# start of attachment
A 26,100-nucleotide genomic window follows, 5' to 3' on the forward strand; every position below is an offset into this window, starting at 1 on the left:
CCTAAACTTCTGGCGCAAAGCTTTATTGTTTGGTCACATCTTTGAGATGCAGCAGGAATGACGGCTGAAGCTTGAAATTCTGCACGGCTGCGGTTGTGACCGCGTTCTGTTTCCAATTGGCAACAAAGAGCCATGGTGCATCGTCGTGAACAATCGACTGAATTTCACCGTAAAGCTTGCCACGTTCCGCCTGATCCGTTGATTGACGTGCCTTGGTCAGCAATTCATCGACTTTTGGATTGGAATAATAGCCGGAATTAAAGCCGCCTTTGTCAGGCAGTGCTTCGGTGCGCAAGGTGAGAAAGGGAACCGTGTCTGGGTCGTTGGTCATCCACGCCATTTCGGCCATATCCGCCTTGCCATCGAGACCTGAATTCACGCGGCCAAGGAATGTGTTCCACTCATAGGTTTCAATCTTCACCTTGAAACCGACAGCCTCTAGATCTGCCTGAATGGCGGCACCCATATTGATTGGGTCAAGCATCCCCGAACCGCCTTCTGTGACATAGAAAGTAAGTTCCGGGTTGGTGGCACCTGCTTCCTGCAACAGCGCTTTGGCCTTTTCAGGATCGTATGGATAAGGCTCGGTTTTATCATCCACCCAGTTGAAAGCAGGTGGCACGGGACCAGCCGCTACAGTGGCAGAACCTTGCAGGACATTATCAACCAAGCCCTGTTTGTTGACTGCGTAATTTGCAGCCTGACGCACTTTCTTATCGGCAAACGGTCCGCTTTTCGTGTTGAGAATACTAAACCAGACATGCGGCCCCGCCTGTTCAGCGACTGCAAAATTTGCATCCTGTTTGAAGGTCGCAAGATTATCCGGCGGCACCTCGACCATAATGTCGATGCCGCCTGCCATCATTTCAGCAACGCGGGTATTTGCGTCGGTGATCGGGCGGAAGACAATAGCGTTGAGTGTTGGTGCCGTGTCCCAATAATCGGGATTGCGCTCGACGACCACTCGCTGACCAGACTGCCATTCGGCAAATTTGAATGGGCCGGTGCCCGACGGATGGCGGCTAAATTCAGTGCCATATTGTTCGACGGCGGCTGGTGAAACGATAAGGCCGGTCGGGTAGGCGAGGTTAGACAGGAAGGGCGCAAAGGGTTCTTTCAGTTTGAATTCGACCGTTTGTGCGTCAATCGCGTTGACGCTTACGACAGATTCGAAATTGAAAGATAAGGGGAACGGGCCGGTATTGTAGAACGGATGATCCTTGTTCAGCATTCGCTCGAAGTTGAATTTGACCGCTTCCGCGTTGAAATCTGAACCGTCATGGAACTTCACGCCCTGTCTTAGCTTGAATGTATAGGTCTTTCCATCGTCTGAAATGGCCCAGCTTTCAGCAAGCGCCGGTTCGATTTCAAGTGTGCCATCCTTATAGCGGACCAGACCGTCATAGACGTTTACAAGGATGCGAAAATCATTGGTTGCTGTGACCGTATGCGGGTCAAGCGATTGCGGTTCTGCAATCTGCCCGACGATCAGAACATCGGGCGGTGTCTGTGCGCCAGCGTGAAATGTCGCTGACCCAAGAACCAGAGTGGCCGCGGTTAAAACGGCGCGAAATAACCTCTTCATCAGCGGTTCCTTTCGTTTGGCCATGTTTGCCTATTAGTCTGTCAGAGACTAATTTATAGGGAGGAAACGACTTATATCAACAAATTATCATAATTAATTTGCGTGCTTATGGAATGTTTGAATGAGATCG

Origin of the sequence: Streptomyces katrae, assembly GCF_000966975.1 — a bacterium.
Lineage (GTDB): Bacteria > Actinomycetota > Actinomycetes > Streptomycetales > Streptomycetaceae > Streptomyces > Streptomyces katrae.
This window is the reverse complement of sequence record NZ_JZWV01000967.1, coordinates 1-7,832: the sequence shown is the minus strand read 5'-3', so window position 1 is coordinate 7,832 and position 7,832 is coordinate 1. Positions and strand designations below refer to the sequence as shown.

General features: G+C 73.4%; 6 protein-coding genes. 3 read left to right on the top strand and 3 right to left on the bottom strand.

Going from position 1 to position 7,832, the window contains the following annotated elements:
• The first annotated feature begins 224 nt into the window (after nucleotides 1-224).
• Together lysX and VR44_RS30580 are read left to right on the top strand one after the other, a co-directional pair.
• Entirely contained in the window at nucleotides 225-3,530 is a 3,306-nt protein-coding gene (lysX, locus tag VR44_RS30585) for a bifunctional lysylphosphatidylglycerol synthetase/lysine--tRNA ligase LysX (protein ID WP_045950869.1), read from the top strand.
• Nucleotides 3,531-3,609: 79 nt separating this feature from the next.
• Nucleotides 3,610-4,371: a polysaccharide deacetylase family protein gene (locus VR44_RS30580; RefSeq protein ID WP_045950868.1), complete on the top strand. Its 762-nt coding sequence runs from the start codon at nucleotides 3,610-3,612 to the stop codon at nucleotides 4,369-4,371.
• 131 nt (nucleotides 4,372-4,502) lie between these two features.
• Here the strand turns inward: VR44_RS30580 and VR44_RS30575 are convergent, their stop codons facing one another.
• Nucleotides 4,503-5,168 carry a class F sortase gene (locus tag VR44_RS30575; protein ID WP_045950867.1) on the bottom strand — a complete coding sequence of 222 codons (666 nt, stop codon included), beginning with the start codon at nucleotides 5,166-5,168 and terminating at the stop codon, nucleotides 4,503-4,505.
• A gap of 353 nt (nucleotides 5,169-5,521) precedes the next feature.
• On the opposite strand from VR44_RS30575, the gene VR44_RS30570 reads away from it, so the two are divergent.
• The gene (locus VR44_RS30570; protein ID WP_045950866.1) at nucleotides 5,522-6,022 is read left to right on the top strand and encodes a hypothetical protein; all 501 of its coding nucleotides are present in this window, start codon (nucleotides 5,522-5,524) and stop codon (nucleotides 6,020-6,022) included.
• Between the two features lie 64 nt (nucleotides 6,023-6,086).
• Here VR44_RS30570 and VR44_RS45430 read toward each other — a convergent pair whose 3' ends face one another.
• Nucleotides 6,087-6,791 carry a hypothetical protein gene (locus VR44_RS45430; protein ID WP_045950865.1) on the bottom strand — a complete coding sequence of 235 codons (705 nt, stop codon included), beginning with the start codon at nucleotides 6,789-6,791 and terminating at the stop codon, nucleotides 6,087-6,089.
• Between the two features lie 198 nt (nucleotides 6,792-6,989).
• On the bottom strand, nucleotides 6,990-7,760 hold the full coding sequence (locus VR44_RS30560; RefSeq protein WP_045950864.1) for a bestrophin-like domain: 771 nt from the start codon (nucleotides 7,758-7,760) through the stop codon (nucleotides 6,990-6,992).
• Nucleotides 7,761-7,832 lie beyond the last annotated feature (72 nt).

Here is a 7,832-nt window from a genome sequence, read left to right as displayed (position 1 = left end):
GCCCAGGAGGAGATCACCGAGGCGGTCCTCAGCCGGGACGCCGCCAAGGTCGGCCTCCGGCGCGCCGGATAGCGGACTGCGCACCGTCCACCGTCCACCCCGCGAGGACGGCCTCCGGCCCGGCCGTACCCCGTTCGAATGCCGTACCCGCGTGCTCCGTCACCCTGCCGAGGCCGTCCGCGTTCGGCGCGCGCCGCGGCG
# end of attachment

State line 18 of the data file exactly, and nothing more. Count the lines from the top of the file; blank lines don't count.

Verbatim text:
• The gene (locus VR44_RS30570; protein ID WP_045950866.1) at nucleotides 5,522-6,022 is read left to right on the top strand and encodes a hypothetical protein; all 501 of its coding nucleotides are present in this window, start codon (nucleotides 5,522-5,524) and stop codon (nucleotides 6,020-6,022) included.